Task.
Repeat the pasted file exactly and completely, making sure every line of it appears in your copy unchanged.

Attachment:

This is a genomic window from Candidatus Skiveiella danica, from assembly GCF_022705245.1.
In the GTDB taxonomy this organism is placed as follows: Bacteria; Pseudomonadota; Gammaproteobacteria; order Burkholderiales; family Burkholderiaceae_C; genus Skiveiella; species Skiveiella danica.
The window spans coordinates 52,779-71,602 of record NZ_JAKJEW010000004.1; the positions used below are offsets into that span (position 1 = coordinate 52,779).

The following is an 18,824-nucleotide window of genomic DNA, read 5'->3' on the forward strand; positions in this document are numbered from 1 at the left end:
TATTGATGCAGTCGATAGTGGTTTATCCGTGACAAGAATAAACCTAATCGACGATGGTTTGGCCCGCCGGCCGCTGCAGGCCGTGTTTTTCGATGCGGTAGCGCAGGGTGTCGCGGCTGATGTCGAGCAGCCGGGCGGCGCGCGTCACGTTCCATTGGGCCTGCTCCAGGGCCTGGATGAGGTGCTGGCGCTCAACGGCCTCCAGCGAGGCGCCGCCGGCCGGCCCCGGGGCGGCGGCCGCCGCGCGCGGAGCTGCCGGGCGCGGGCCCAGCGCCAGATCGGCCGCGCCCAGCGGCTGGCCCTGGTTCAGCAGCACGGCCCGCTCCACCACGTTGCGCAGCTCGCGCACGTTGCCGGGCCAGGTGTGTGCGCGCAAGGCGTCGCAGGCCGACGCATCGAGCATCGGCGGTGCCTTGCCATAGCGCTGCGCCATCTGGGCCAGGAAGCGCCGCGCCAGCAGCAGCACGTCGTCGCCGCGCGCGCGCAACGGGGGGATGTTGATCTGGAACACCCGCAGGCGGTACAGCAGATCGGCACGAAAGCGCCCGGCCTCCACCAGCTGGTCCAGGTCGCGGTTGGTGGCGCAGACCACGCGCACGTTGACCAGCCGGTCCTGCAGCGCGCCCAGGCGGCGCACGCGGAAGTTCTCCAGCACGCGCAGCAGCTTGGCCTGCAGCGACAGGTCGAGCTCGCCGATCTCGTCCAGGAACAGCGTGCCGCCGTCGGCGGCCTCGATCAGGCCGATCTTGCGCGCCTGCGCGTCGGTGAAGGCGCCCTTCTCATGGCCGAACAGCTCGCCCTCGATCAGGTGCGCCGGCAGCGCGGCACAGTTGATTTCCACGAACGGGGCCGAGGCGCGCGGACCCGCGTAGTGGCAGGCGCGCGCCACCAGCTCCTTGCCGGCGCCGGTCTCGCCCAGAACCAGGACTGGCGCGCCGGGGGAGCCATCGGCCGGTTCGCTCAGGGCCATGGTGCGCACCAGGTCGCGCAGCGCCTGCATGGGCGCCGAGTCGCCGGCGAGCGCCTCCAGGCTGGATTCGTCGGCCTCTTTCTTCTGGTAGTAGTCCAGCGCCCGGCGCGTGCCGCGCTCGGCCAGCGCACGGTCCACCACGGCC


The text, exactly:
This is a genomic window from Candidatus Skiveiella danica, from assembly GCF_022705245.1.
In the GTDB taxonomy this organism is placed as follows: Bacteria; Pseudomonadota; Gammaproteobacteria; order Burkholderiales; family Burkholderiaceae_C; genus Skiveiella; species Skiveiella danica.
The window spans coordinates 52,779-71,602 of record NZ_JAKJEW010000004.1; the positions used below are offsets into that span (position 1 = coordinate 52,779).

The following is an 18,824-nucleotide window of genomic DNA, read 5'->3' on the forward strand; positions in this document are numbered from 1 at the left end:
TATTGATGCAGTCGATAGTGGTTTATCCGTGACAAGAATAAACCTAATCGACGATGGTTTGGCCCGCCGGCCGCTGCAGGCCGTGTTTTTCGATGCGGTAGCGCAGGGTGTCGCGGCTGATGTCGAGCAGCCGGGCGGCGCGCGTCACGTTCCATTGGGCCTGCTCCAGGGCCTGGATGAGGTGCTGGCGCTCAACGGCCTCCAGCGAGGCGCCGCCGGCCGGCCCCGGGGCGGCGGCCGCCGCGCGCGGAGCTGCCGGGCGCGGGCCCAGCGCCAGATCGGCCGCGCCCAGCGGCTGGCCCTGGTTCAGCAGCACGGCCCGCTCCACCACGTTGCGCAGCTCGCGCACGTTGCCGGGCCAGGTGTGTGCGCGCAAGGCGTCGCAGGCCGACGCATCGAGCATCGGCGGTGCCTTGCCATAGCGCTGCGCCATCTGGGCCAGGAAGCGCCGCGCCAGCAGCAGCACGTCGTCGCCGCGCGCGCGCAACGGGGGGATGTTGATCTGGAACACCCGCAGGCGGTACAGCAGATCGGCACGAAAGCGCCCGGCCTCCACCAGCTGGTCCAGGTCGCGGTTGGTGGCGCAGACCACGCGCACGTTGACCAGCCGGTCCTGCAGCGCGCCCAGGCGGCGCACGCGGAAGTTCTCCAGCACGCGCAGCAGCTTGGCCTGCAGCGACAGGTCGAGCTCGCCGATCTCGTCCAGGAACAGCGTGCCGCCGTCGGCGGCCTCGATCAGGCCGATCTTGCGCGCCTGCGCGTCGGTGAAGGCGCCCTTCTCATGGCCGAACAGCTCGCCCTCGATCAGGTGCGCCGGCAGCGCGGCACAGTTGATTTCCACGAACGGGGCCGAGGCGCGCGGACCCGCGTAGTGGCAGGCGCGCGCCACCAGCTCCTTGCCGGCGCCGGTCTCGCCCAGAACCAGGACTGGCGCGCCGGGGGAGCCATCGGCCGGTTCGCTCAGGGCCATGGTGCGCACCAGGTCGCGCAGCGCCTGCATGGGCGCCGAGTCGCCGGCGAGCGCCTCCAGGCTGGATTCGTCGGCCTCTTTCTTCTGGTAGTAGTCCAGCGCCCGGCGCGTGCCGCGCTCGGCCAGCGCACGGTCCACCACGGCC